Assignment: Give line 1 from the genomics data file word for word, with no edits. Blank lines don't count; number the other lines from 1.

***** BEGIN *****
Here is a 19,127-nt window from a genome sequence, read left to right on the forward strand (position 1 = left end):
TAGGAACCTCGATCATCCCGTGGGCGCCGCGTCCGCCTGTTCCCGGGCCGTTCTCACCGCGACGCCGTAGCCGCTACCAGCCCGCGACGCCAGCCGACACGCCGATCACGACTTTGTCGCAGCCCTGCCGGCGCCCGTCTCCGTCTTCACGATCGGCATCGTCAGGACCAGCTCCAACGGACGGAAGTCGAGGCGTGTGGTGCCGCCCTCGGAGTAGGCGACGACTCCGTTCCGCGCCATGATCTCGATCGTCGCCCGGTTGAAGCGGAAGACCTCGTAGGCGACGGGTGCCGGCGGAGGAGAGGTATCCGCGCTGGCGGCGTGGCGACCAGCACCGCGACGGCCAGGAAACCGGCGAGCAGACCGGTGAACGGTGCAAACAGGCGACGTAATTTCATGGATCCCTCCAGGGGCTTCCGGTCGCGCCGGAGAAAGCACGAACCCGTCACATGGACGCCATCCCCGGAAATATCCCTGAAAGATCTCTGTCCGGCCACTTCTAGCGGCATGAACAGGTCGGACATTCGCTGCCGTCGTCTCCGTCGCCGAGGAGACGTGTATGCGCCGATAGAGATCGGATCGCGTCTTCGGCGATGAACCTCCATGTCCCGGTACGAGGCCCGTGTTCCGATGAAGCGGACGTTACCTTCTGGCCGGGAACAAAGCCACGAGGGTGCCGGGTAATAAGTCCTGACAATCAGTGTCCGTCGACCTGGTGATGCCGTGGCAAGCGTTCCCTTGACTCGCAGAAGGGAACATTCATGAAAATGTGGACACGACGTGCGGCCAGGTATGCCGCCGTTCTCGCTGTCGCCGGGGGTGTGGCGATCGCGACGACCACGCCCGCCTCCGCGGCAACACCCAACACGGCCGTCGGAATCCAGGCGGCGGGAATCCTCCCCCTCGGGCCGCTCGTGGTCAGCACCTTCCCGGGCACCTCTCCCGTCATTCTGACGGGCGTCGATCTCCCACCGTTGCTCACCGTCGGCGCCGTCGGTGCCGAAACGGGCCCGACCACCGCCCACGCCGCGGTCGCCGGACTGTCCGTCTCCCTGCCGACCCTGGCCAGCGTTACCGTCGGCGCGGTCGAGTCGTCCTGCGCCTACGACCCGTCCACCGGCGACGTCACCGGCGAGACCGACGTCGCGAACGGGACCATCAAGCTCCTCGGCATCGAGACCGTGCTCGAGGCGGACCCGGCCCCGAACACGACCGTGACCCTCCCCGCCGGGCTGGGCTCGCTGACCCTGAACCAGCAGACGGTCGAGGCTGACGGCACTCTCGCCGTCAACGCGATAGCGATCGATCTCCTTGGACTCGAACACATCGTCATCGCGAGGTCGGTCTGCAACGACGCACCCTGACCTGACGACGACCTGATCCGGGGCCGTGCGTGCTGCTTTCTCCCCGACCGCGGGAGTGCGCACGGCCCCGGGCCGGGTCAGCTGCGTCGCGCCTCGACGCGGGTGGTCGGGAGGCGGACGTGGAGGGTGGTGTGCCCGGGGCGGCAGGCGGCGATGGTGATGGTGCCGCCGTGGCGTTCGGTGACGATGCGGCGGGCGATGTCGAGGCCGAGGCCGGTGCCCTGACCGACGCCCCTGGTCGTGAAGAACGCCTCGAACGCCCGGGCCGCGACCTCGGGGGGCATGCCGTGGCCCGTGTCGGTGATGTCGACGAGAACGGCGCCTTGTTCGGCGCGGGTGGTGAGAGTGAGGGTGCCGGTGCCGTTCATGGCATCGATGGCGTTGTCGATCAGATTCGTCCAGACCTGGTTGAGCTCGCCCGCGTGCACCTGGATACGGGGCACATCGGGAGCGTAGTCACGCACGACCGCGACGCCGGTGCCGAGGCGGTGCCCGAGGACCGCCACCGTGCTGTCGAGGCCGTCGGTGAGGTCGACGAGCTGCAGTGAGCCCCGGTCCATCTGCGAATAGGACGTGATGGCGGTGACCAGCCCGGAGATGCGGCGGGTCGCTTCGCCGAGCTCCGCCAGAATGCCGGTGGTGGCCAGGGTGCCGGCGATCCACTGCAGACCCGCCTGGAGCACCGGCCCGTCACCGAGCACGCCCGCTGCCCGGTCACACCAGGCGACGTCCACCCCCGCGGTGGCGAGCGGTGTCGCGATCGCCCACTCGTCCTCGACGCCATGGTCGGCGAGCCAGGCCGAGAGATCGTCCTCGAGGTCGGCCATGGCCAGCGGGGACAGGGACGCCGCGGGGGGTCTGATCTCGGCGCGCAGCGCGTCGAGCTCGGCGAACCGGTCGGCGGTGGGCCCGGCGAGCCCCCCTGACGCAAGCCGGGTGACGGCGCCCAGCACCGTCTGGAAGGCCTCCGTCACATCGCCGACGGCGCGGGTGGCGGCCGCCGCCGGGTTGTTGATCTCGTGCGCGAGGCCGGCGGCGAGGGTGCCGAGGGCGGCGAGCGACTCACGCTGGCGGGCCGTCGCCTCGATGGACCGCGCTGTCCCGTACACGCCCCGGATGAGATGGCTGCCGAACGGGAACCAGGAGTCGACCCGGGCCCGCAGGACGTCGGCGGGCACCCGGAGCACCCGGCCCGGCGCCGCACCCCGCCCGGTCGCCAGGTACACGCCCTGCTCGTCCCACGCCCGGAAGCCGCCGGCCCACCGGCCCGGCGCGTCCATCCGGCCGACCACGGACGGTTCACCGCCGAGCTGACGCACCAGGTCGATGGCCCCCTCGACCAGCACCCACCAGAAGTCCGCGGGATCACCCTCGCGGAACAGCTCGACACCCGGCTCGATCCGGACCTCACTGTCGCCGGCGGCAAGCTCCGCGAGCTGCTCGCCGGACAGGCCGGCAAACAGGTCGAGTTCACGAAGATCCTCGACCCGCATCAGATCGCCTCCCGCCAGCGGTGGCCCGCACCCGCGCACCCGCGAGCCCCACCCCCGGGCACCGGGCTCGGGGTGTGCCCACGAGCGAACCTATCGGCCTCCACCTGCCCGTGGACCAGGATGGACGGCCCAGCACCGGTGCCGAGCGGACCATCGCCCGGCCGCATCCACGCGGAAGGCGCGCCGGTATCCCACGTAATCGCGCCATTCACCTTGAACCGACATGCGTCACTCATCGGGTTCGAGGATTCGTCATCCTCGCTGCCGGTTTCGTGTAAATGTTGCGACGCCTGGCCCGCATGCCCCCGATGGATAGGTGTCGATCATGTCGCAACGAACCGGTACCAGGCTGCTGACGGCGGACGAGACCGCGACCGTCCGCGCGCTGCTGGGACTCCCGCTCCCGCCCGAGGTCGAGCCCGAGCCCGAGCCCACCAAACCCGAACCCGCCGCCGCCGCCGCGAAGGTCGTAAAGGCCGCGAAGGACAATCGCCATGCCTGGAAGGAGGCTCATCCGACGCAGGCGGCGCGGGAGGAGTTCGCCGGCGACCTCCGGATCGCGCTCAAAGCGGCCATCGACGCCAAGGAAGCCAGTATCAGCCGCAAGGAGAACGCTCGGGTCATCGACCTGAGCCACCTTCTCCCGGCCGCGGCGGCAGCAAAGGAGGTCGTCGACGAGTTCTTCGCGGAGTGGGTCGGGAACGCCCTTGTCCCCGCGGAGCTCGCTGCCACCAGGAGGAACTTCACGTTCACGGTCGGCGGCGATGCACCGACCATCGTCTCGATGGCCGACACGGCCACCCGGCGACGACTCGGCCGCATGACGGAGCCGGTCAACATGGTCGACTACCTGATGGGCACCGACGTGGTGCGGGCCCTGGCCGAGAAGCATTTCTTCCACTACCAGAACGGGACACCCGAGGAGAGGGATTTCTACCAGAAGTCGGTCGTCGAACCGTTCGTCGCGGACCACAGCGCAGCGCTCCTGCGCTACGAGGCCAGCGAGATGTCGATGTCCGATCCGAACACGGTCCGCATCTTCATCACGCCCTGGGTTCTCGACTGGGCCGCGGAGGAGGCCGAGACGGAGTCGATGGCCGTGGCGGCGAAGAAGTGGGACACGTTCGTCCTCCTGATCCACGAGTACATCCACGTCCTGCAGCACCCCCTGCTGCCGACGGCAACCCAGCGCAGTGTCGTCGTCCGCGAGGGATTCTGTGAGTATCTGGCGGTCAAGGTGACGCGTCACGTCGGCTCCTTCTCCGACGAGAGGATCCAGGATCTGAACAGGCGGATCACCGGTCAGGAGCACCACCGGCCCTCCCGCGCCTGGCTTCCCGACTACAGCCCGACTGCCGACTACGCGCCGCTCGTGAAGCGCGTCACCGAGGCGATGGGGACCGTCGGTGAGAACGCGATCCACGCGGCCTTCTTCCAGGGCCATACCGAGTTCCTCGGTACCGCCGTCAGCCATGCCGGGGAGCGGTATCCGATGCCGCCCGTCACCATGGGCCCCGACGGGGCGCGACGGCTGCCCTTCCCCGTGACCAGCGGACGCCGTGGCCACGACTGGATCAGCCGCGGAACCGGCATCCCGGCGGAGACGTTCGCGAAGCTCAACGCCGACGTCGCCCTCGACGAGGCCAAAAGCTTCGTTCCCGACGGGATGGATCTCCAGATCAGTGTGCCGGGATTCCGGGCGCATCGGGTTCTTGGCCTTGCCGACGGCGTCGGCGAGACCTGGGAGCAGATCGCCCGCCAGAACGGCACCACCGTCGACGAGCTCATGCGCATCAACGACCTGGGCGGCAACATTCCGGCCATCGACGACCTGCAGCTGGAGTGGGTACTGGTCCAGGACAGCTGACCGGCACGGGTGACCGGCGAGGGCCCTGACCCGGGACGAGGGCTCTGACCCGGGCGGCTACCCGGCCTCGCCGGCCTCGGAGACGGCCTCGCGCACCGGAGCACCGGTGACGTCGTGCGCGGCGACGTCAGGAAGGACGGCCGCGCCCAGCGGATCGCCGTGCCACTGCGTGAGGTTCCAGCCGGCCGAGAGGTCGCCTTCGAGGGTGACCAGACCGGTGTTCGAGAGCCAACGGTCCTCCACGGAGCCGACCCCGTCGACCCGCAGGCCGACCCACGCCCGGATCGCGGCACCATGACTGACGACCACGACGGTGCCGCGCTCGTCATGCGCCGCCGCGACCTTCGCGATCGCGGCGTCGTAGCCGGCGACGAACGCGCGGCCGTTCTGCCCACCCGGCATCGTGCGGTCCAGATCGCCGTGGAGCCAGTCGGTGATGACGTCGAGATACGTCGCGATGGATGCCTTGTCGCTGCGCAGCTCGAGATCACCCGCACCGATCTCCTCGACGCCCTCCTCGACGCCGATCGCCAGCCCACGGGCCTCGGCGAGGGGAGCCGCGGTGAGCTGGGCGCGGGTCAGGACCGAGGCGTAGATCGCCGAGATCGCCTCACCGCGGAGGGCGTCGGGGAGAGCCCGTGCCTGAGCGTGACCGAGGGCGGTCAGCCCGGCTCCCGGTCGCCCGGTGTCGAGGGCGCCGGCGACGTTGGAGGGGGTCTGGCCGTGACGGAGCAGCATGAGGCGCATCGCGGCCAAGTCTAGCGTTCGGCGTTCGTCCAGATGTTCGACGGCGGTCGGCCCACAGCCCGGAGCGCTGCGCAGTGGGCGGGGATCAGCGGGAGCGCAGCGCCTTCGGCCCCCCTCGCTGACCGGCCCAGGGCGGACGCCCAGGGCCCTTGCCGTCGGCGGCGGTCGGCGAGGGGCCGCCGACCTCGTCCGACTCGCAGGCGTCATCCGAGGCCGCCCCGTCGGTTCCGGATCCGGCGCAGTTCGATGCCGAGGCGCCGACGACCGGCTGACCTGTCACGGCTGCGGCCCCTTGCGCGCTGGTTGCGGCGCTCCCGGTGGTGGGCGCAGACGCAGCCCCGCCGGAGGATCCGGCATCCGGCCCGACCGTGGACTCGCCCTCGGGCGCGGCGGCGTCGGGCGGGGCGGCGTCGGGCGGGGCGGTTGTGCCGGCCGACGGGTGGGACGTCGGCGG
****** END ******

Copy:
Here is a 19,127-nt window from a genome sequence, read left to right on the forward strand (position 1 = left end):